1

Take Five with G. Thomas Allen

Take Five with  G. Thomas Allen
G. Thomas Allen By

Sign in to view read count
From the concert stage to jamming in Chicago's jazz scene, G. Thomas Allen is a multi-genre Singer/Songwriter and "one of the most compelling countertenors voices you'll ever hear. —The Musical Hype

Meet G. Thomas Allen

Redefining the career possibilities of his rare vocal category, generally tied to classical music, he takes his play in the world of modern jazz. Paying homage to the post-bop era, he offers a collection of songs with the aesthetics of R&B, blues and Gospel roots. Bridging genres with an undeniable melodic blend of tradition and modernity, he is joined by vet Dennis Luxion on the piano (known for playing for Chet Baker in the '80s), bassist Jeremiah Hunt and drummer Gregory Artry (with special guest drummer Kyle Swan, saxophonist Sharel Cassity and keyboardist Andrew Tombs on single only). Allen is set to release his self-titled debut jazz album on July 3, 2020. Pre-order starts today (all major digital outlets) and you get the single, "It's Sunny" featuring award-winning trumpeter Marquis Hill.

Instruments:

Surprisingly, trombone was my first instrument and I played in high school for about a year and eventually had to stop; due to conflicting schedules with the choral program. And, of course, I wanted to sing more than play an instrument. But—I dabbled in piano, but mostly just for proficiency in college and to the extent of playing to facilitate a voice lesson.

Teachers and/or influences?

I was lucky to have awesome public-school Music Teacher(s)—shoot out to the Danville Public School system. They were invested in my development as a singer and helped to shape my fundamental understanding of music. One music teacher that stands out is Debbie Flint (now retired) who exposed me to music outside of church music, including but not limited to Elvis Presley's "Love Me Tender." She went beyond the call of duty and I'm forever grateful! In college, my greatest influence was the late Dr. Marilyn Thompson who was a vocal pedagogue and responsible for my foundation in vocal technique and helped me start my journey as a countertenor.

I knew I wanted to be a musician when...

I wanted to be a musician when I realized I could make money doing it. As a kid, I was paid $5 to sing Happy Birthday to all the parties, at my local hometown skating ring on weekends, and it was my first "gig." While my parents kept the money, I couldn't believe that was all I had to do; especially growing up having to do chores in order to get an allowance. I knew I had found my road to freedom.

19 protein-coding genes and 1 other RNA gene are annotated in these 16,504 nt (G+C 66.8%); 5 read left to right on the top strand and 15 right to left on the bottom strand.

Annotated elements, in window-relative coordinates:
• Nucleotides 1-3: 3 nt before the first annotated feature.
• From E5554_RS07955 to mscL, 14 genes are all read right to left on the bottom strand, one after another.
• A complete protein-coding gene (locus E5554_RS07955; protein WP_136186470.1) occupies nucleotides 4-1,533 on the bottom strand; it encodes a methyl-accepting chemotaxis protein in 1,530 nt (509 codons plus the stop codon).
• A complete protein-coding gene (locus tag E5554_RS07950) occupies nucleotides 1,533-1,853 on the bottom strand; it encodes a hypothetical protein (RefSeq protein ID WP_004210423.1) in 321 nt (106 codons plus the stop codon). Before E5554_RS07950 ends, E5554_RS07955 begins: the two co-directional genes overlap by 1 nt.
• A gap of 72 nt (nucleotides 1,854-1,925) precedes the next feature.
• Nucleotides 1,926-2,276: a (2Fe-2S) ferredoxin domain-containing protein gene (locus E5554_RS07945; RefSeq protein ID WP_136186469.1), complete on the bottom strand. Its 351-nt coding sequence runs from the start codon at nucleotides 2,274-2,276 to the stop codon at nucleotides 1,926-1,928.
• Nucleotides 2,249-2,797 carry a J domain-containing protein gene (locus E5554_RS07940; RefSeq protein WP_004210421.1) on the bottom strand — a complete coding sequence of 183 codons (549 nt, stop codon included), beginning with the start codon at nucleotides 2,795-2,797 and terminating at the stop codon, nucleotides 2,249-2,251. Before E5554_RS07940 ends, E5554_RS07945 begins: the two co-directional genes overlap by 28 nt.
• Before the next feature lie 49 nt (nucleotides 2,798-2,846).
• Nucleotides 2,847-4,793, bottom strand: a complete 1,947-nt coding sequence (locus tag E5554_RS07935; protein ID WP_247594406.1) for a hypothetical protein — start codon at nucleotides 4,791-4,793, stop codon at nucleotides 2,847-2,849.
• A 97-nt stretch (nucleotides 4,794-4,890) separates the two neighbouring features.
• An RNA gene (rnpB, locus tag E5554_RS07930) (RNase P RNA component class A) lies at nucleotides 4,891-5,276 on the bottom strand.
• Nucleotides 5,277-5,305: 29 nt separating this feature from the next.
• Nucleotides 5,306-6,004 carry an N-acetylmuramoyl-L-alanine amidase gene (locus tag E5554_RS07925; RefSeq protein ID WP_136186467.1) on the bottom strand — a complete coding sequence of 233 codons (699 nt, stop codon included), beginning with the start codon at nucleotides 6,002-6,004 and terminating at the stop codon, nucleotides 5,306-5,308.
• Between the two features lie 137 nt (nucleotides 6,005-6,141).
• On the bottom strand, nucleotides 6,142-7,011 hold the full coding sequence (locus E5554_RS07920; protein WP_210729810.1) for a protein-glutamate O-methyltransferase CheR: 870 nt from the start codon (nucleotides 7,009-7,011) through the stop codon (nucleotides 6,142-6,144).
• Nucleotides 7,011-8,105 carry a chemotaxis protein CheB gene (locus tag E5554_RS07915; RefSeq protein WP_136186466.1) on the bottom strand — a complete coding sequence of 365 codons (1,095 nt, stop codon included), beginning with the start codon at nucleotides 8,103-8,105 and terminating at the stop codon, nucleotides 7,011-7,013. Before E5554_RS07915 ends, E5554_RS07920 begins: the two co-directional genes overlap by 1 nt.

Your sound and approach to music.

When you think of a male soprano, in secular music, you might think of Prince, Phillip Bailey or Smokey Robinson—to name a few. I didn't know how to classify their voice types, as a kid, but I knew I was influenced by their sound and later realized I had access to the same vocal register but didn't know how to use it. It was not until I started studying classically where I gained a better understanding on the mechanics of the voice and was able to apply to other genres and develop a sound that worked for me.

Your teaching approach

One must understand the body and voice relationship to fully understand the voice and use it at its optimal level. This is a starting point to my approach to teaching. When a student realizes we are simply controlling air, which one might call breath management, to support your sound whether singing or speaking. The vocal folds are either compressed or decompressed and the articulation, amplification, resonation is controlled by the body (i.e. nasal cavity, oral cavity, tongue placement and soft palate is raised). Timbre, color, texture and range can be adjusted with proper technique, but these are natural elements of the voice for each individual singer.

Your dream band

I think what makes a dream band is when the musicians can be interconnected in a musical thought and/or idea—vibe on a piece of music or song, giving room for creativity and complementing each other in the moment. This can be achieved when we get past the barriers of fear, self and find the highest expression of togetherness.

Road story: Your best or worst experience

Everyone knows the worst experience, on the road, is when you have to use the bathroom and trying to hold it until the next stop. Let's just say "if you have to go, you have to go" and that I did on a tour to {[jny: Nashville}}, TN from {[jny: Baltimore}}, MD and my bandmates didn't speak to me until soundcheck. Thank God for air freshener. Oh, wait.. that made it worst!

Favorite venue

The New Orleans Jazz & Heritage Festival is one of my favorites. Got to perform for their 50th Year of Joy Celebration last year and had a blast. From the hospitality, food and people I look forward to sharing every year on the different stages.